Fathers and nurseries – Social trendsPosted on: June 19, 2009
A couple of interesting facts reported during the week with implications for planning in family legal and property teams:
The number of full time fathers in Britain who stay at home and look after their children has increased from 192,000 in April 2008 to 342,000 today – an 80% increase in little over a year. New research also confirms that three quarters of mothers see nothing wrong in men looking after children full time.
Families need fathers (www.fnf.org.uk) fact sheets show that between 150,000 and 200,000 parental couples separate each year and that of 12m children in the UK, 25% suffered separation. 93% of residential parents are female and 89% of non resident parents are male.
The UK census report that between 1991 and 2001 the number of married couples with dependent children fell from 73% to 60% and the number of cohabitating couples with dependent children rose by 102%. The number of children living with lone parents is 23%, a rise from 22% in 1998.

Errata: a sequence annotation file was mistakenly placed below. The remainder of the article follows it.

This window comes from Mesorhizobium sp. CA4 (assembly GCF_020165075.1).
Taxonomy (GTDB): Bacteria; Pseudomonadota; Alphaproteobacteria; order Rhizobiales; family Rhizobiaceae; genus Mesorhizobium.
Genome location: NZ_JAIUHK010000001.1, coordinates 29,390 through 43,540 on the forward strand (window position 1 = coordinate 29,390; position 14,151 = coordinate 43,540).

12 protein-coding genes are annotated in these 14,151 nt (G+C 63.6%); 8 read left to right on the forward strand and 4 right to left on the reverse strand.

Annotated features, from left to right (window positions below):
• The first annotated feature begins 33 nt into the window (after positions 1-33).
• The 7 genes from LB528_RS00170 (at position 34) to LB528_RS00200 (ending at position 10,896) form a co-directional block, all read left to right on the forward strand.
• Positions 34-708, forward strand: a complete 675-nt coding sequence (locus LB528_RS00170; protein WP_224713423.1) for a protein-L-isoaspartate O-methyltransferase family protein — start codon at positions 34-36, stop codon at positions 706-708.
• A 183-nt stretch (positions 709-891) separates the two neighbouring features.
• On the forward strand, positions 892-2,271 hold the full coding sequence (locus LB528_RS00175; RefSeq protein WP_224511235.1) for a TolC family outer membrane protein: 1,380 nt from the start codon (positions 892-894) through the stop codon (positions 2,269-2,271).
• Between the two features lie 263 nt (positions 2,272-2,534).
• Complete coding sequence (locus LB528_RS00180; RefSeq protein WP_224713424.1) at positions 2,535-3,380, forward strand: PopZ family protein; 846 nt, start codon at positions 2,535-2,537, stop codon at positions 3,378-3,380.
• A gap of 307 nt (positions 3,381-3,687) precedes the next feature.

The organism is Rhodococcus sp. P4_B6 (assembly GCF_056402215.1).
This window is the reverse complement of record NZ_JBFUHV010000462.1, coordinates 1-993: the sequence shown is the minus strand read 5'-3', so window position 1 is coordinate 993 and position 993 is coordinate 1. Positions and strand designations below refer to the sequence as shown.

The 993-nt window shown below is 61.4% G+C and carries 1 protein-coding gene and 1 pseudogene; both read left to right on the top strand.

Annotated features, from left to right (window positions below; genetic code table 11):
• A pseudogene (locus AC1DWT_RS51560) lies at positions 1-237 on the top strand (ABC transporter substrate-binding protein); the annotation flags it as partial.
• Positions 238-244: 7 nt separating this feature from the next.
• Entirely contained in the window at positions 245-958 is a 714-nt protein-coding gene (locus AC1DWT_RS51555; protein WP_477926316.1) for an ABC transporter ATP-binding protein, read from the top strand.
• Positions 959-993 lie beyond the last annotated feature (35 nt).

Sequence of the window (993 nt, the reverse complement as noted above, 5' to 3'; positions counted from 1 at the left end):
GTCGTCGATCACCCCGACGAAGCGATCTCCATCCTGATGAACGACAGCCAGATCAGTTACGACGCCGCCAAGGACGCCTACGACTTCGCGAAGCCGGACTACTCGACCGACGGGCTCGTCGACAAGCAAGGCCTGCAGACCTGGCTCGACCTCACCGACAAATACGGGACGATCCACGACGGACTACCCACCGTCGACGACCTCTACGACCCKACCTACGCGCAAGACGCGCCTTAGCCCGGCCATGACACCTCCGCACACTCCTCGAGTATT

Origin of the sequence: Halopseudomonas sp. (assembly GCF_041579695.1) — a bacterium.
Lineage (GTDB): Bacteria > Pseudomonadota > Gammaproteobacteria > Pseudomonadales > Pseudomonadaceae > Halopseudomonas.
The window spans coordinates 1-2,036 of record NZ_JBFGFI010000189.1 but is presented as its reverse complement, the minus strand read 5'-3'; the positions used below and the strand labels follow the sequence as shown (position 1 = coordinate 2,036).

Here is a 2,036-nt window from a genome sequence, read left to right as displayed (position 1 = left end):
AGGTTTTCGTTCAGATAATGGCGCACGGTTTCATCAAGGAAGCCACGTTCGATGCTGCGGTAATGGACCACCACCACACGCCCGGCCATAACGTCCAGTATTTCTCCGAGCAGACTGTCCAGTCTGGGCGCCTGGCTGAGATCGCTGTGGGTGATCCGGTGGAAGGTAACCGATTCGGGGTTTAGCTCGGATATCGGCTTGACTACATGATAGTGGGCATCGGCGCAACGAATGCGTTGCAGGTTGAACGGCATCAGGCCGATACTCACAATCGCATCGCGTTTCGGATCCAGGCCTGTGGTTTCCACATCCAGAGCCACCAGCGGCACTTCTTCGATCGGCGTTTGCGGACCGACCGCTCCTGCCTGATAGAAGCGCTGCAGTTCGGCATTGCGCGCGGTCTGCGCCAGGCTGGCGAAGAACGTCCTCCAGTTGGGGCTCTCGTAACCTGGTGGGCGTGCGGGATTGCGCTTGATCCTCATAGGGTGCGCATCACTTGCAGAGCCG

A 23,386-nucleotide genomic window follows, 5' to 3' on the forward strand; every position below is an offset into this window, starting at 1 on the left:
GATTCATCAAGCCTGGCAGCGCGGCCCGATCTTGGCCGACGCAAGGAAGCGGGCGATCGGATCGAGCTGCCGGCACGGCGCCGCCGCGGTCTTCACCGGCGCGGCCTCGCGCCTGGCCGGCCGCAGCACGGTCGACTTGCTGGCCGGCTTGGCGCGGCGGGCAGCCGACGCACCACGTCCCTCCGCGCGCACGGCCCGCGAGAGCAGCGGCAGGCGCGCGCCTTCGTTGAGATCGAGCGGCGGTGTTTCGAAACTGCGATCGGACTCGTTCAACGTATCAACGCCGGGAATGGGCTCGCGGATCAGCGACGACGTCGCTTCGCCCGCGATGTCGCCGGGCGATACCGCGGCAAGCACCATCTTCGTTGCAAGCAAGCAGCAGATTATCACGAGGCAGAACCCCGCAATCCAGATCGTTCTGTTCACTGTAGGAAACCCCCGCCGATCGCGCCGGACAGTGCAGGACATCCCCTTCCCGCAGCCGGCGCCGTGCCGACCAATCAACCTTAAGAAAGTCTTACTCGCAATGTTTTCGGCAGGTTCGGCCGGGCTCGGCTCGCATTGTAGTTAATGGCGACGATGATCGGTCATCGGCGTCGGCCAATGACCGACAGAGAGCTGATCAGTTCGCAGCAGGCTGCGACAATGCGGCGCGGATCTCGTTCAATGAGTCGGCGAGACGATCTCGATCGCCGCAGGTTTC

The parenting statistics from US sites www.dadsworld.com indicates the awful impact of fatherless kids.
Another report indicated that two thirds of all pre-school children spend at least part of their week in nurseries. This has more than trebled over the past three decades. This is despite warnings about the potential effects on children’s behaviour in childcare.
64% of all three and four year olds were enrolled in early years education according to the Office for National Statistics – compared to 21% in 1971.
Last month the ONS estimated that 62% of mothers of children under five who are married or cohabitating have a job. 6m children, just over half, live in a home where every adult goes to work. 1.8 m children live in “workless household”. 48% of children of single women have a mother who does not work.
Various studies show that children who spend long hours in childcare can become more aggressive than other youngsters and that they may fall behind in some areas at school.
There are now 3,273 state run nursery schools (five times the 723 in 1971). £10 billion has been placed in the Government’s Sure Start network aimed at helping the poorest children.